Jewish World Review July 7, 1999 /23 Tamuz, 5759
A quagmire and a vision
THE HEADLINE ON THE FRONT PAGE of the San Francisco Chronicle told the whole ugly story: "Kosovo Albanians Pillage Serb Town." The subtitle said: "Mentally Ill Woman Allegedly Raped, Killed." Another aspect of our Balkan involvement was told
by a headline on the front page of the New York Times: "Damage to Serb Military Less Than Expected."
Despite the political spin coming out of Washington, this Balkan war is not about the good guys versus the bad guys, and
our intervention has done less damage to Milosevic's military forces than to a lot of innocent people, including Kosovar refugees,
the Chinese embassy and Serbian civilians.
Even the NATO officials now in Kosovo admit that the damage done to the Yugoslav military, and especially its tanks, is
less than they expected or claimed. These claims are now being described as "exaggerated" and the officials who know the
facts as "very subdued." This of course will not stop the White House spin or the hoopla of the editorial office heroes who have
been gung-ho for this military intervention from the beginning.
The fact that Slobodan Milosevic is a vile man does not make his Kosovar enemies saints. Throughout history, the Balkans
have been a very unlikely place to go looking for saints. The very geography of the region has separated peoples and contributed
to the seething hatreds and unspeakable atrocities that have been part of its legacy.
While there have been periods of peace, friendship and even intermarriage among the peoples of the Balkans, there have
also been times when the smoldering embers of ethnic identity have been fanned into flames of savage attack. Milosevic has
been a key figure in the latest resurgence of lethal hatreds, but his success required an environment in which demagoguery
In light of the long history of ethnic conflicts in the Balkans, and especially the history of the West's previous intervention
there after the First World War to create Yugoslavia, any idea that we can today come in from the outside to impose a
"solution" is childish arrogance.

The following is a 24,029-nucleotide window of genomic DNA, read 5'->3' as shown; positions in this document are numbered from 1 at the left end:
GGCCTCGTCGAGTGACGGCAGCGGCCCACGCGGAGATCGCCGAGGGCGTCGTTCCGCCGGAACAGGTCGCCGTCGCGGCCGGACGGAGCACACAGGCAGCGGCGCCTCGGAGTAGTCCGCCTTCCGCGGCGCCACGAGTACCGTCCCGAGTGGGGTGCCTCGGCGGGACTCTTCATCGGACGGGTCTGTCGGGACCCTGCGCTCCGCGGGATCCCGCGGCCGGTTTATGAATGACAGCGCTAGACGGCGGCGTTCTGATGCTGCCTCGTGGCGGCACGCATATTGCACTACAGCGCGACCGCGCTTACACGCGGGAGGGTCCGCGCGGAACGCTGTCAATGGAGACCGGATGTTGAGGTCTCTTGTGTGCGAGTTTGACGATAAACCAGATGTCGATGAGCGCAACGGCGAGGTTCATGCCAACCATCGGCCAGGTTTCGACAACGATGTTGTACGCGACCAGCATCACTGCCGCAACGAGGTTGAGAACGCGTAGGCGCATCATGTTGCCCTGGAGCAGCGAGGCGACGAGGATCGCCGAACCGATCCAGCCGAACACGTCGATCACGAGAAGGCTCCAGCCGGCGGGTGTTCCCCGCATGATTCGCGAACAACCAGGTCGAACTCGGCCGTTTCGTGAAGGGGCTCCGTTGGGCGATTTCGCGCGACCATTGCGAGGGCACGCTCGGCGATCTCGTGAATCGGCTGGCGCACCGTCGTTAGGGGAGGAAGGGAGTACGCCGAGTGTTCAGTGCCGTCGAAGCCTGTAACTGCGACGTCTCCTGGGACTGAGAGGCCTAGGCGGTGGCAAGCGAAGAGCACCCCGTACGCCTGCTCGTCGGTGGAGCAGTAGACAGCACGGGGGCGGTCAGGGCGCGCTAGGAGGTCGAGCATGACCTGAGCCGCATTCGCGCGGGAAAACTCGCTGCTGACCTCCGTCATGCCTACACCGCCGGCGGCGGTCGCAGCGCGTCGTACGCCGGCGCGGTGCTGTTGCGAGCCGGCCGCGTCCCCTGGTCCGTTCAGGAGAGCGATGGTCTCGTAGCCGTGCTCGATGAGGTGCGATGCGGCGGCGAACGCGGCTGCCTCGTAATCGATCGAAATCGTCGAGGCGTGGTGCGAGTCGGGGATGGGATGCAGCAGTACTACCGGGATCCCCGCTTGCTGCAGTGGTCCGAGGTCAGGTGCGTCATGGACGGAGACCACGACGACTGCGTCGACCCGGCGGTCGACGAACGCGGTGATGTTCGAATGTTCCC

Why was Yugoslavia created in the first place? Because Woodrow Wilson's doctrine of "the self-determination of
peoples" was used to re-draw the map of Europe in the wake of the Allied victory. A young man named Walter Lippmann --
destined later to become America's premier journalist -- was given maps and ethnic census data on which to base his drawing of
borders for new countries to be created out of thin air.
As a distinguished historian put it, drawing political boundaries "through this ethnic confusion, with fragmented peoples and
uncertain loyalties, would have been a matter of the gravest difficulty even if there had been goodwill on all sides"-- which, he
added, "there never was." The mess in what is now the former Yugoslavia is a legacy and a monument to the shallow arrogance
that marked so much of what Woodrow Wilson did.
More tragically, that same shallow arrogance has remained the hallmark of those who consider themselves "progressives"
at home and abroad. Like Wilson, many of them regard academic credentials as a license to impose their superior wisdom and
virtue on others. Ivy League degrees and Rhodes scholarships can be found on the resumes of all too many of those who have
presided over American debacles from Vietnam to Somalia to Kosovo.
At home, let us never forget that crime rates soared when the ideas of these "progressives" were put into effect by the
courts in the 1960s. So did teenage pregnancies and venereal diseases when their ideas on sex education spread through our
school systems during the 1960s and 1970s. So did welfare dependency when their ideas went into the "war on poverty."
Utterly undaunted by repeated failures and fiascoes, the progressives tried to take over the whole medical system of the
United States almost immediately after the Clinton administration took office. The fact that none of those who made this attempt
had any medical training or any experience in pharmaceutical drugs or hospital administration -- or had even run a drugstore --
did not make them hesitate for a moment.
What they have that is more important to them than specific knowledge of what they are doing is a vision of the world and
a vision of themselves. Their test of a belief is not how it fits the facts but how it fits their vision. That is what makes them so
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©1999, Creators Syndicate